President Volodymyr Zelensky wants to replace the head of Ukraine’s National Bank Kyrylo Shevchenko, according to three people familiar with his plans, Bloomberg reported on Oct. 18.
The NBU didn’t confirm the rumors about Shevchenko’s replacement. “The governor of the National Bank continues to work, following the Ukrainian laws,” the press service of the NBU told the Kyiv Post. “The National Bank has many important tasks ahead.”
Zelensky’s spokesman Sergii Nykyforov told the Kyiv Post that if the president decides to replace Shevchenko, he will announce it officially.
“These rumors have been circulating since the beginning of summer and have not yet materialized,” he said.
However, Zelensky has publicly questioned Shevchenko’s performance and even said that he regretted appointing him.
“Everyone makes mistakes. Kyrylo is my big personnel mistake,” Zelensky said during July’s meeting with NBU employees who resigned, complaining about the bank’s leadership.
According to a Kyiv Post source who was not authorized to talk to the media, Zelensky postponed Shevchenko’s dismissal because Ukraine was still negotiating with the International Monetary Fund about the next $700 million loan tranche.
Economic expert Eugene Dubogryz concurred with this statement.
“International partners have a negative attitude towards any changes in the governance of the central bank unless a necessity causes them,” said Dubogryz.
On Oct. 18, the IMF announced that it reached a staff-level agreement with Ukraine, which may lead it to resume lending under its $5 billion program.
However, it is unclear when Zelensky will feel “comfortable” enough to replace Shevchenko: now or after receiving the IMF’s tranche, the same undisclosed source said.
Shevchenko, the former head of state-owned Ukrgasbank, became the new governor of the NBU in July 2020 after his predecessor Yakiv Smolii resigned due to political pressure.
According to Bloomberg’s sources, Zelensky isn’t happy with Shevchenko’s performance. Since Shevchenko was appointed, numerous employees, including deputy governors, several department heads and their teams resigned, unnerving Western partners, including the IMF.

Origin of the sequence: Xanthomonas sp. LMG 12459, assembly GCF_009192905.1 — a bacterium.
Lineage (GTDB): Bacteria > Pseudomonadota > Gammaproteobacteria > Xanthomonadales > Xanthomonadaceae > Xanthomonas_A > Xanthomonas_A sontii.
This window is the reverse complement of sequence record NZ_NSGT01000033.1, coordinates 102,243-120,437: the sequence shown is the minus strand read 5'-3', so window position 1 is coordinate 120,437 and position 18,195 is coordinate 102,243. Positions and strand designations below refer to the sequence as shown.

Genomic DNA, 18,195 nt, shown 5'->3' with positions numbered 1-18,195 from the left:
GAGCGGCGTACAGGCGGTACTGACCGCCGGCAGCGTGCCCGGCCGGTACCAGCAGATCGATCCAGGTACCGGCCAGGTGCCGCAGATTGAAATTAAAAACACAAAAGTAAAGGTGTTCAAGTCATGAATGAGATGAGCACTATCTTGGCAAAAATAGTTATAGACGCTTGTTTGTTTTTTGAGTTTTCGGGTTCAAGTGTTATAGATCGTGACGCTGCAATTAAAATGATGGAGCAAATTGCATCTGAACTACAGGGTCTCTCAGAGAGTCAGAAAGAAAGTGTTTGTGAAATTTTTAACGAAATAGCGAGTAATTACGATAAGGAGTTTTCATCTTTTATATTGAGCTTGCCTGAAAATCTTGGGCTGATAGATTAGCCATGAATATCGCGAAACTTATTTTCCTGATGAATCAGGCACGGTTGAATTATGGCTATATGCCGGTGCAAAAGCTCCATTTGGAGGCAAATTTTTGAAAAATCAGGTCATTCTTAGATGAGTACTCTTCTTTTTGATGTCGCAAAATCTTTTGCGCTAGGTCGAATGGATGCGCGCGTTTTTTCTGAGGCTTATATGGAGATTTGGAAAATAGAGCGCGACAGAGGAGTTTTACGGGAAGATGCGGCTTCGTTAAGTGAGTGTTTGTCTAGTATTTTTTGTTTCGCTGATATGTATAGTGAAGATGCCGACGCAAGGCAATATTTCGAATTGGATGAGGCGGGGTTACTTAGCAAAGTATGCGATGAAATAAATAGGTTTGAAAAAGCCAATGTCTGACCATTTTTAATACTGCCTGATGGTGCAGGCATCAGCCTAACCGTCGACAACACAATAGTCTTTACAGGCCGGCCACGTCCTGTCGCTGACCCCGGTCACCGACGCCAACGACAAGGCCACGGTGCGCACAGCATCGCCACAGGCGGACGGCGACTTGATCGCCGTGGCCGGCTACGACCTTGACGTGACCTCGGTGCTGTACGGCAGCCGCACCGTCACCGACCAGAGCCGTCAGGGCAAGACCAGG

Many of these former employees had told the Kyiv Post that Shevchenko’s autocratic leadership style made it hard to maintain a collegial environment at the central bank.
A second highly-placed banking source told the Kyiv Post that the IMF had raised concerns about the quality of Shevchenko’s governance and may have pushed for his dismissal.
This source added that Andriy Yermak, Zelensky’s chief of staff, also pushed for Shevchenko’s dismissal.
Zelensky started thinking seriously about replacing Shevchenko when he received information from three different sources that international partners are unhappy with the current NBU head.
The president became increasingly concerned about meeting the IMF’s conditions for receiving another tranche within the fund’s $5 billion program, which expires in December.
To dismiss Shevchenko, Zelenskiy needs approval from parliament. However, it could be tricky as the parliament didn’t have enough grounds to fire the NBU head, said Dubogryz.
“Ukraine’s banking system, economy, and monetary policy are relatively stable,” he added. “The banking system is in its best shape of the last ten years.”
According to Dubogryz, the current NBU head can be blamed for high inflation, which reached 11% in September this year. Shevchenko also keeps Ukraine’s policy interest rate high — at 8.5% as of today.
According to economist Oleksiy Kushch, the high interest rate was one of the reasons why former NBU governor Smolii was forced out in 2020. Zelensky allegedly accused Smolii of keeping interest rates too high, although they had dropped from 8% to 6%.
Although NBU’s monetary policy under Shevchenko did not change much, the way he managed the bank did, experts said.
“Shevchenko rules the NBU as he ruled a commercial bank,” said Kushch. “However, commercial and monetary banking are incompatible with each other, and Shevchenko proves it — his skills are not right for the NBU,” Kushch said.
Zelensky may have to postpone his decision to replace Shevchenko either because more urgent issues might take precedence or because a suitable replacement may not be found quickly.
One of the Kyiv Post’s sources said the current frontrunners for this position are Vladyslav Rashkovan, the IMF’s alternate managing director and Tymofiy Mylovanov, the former economy minister and current top aide to Zelensky’s chief of staff.
Bloomberg’s sources said that Zelensky wants to find a replacement before suggesting that lawmakers dismiss Shevchenko.
Yermak is responsible for searching for candidates, a person close to the president’s office said.
If dismissed, Shevchenko could start blaming the government for political pressure — it is a narrative he promotes among journalists and foreign partners, according to one of the Kyiv Post’s sources.
You can also highlight the text and press Ctrl + Enter